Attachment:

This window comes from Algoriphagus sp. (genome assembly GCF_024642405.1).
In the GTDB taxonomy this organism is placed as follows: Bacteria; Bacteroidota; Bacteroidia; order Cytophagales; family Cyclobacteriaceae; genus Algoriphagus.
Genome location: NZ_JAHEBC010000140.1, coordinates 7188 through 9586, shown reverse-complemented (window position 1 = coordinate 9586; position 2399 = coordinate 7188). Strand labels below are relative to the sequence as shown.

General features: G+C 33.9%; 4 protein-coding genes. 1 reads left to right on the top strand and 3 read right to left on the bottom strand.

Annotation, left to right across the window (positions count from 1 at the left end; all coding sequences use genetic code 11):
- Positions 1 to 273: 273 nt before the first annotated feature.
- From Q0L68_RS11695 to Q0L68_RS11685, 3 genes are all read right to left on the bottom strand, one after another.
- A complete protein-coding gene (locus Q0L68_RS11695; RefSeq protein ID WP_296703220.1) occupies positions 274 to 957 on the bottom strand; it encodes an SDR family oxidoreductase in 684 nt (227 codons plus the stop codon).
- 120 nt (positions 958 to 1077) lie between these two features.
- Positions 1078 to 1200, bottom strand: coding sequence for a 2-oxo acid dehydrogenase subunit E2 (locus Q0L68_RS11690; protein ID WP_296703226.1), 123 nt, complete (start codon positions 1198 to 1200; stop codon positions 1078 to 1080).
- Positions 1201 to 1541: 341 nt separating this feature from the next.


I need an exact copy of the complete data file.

This window comes from Algoriphagus sp. (genome assembly GCF_024642405.1).
In the GTDB taxonomy this organism is placed as follows: Bacteria; Bacteroidota; Bacteroidia; order Cytophagales; family Cyclobacteriaceae; genus Algoriphagus.
Genome location: NZ_JAHEBC010000140.1, coordinates 7188 through 9586, shown reverse-complemented (window position 1 = coordinate 9586; position 2399 = coordinate 7188). Strand labels below are relative to the sequence as shown.

General features: G+C 33.9%; 4 protein-coding genes. 1 reads left to right on the top strand and 3 read right to left on the bottom strand.

Annotation, left to right across the window (positions count from 1 at the left end; all coding sequences use genetic code 11):
- Positions 1 to 273: 273 nt before the first annotated feature.
- From Q0L68_RS11695 to Q0L68_RS11685, 3 genes are all read right to left on the bottom strand, one after another.
- A complete protein-coding gene (locus Q0L68_RS11695; RefSeq protein ID WP_296703220.1) occupies positions 274 to 957 on the bottom strand; it encodes an SDR family oxidoreductase in 684 nt (227 codons plus the stop codon).
- 120 nt (positions 958 to 1077) lie between these two features.
- Positions 1078 to 1200, bottom strand: coding sequence for a 2-oxo acid dehydrogenase subunit E2 (locus Q0L68_RS11690; protein ID WP_296703226.1), 123 nt, complete (start codon positions 1198 to 1200; stop codon positions 1078 to 1080).
- Positions 1201 to 1541: 341 nt separating this feature from the next.